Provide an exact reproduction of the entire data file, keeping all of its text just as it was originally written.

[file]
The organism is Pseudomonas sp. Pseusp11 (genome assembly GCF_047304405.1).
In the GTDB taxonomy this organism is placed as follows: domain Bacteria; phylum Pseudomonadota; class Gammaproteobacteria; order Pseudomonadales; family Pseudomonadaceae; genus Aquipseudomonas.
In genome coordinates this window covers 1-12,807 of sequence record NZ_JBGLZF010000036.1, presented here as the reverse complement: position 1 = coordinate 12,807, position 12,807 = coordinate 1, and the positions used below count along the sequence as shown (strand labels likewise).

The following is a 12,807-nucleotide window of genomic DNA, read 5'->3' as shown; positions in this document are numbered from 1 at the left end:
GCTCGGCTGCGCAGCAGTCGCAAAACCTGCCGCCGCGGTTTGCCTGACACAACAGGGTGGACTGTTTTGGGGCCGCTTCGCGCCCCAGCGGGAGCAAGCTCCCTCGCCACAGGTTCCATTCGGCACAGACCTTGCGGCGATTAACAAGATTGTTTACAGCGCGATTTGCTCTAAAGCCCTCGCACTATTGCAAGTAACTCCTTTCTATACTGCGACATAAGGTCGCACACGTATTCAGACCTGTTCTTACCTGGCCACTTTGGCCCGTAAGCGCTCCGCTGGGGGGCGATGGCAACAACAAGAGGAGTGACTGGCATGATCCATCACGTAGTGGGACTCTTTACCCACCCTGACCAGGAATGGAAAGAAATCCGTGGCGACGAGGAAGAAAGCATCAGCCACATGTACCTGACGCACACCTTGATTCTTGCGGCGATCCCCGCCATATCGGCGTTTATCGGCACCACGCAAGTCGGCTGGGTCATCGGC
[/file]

The organism is Pseudomonas sp. Pseusp11 (genome assembly GCF_047304405.1).
In the GTDB taxonomy this organism is placed as follows: domain Bacteria; phylum Pseudomonadota; class Gammaproteobacteria; order Pseudomonadales; family Pseudomonadaceae; genus Aquipseudomonas.
In genome coordinates this window covers 1-12,807 of sequence record NZ_JBGLZF010000036.1, presented here as the reverse complement: position 1 = coordinate 12,807, position 12,807 = coordinate 1, and the positions used below count along the sequence as shown (strand labels likewise).

The following is a 12,807-nucleotide window of genomic DNA, read 5'->3' as shown; positions in this document are numbered from 1 at the left end:
GCTCGGCTGCGCAGCAGTCGCAAAACCTGCCGCCGCGGTTTGCCTGACACAACAGGGTGGACTGTTTTGGGGCCGCTTCGCGCCCCAGCGGGAGCAAGCTCCCTCGCCACAGGTTCCATTCGGCACAGACCTTGCGGCGATTAACAAGATTGTTTACAGCGCGATTTGCTCTAAAGCCCTCGCACTATTGCAAGTAACTCCTTTCTATACTGCGACATAAGGTCGCACACGTATTCAGACCTGTTCTTACCTGGCCACTTTGGCCCGTAAGCGCTCCGCTGGGGGGCGATGGCAACAACAAGAGGAGTGACTGGCATGATCCATCACGTAGTGGGACTCTTTACCCACCCTGACCAGGAATGGAAAGAAATCCGTGGCGACGAGGAAGAAAGCATCAGCCACATGTACCTGACGCACACCTTGATTCTTGCGGCGATCCCCGCCATATCGGCGTTTATCGGCACCACGCAAGTCGGCTGGGTCATCGGC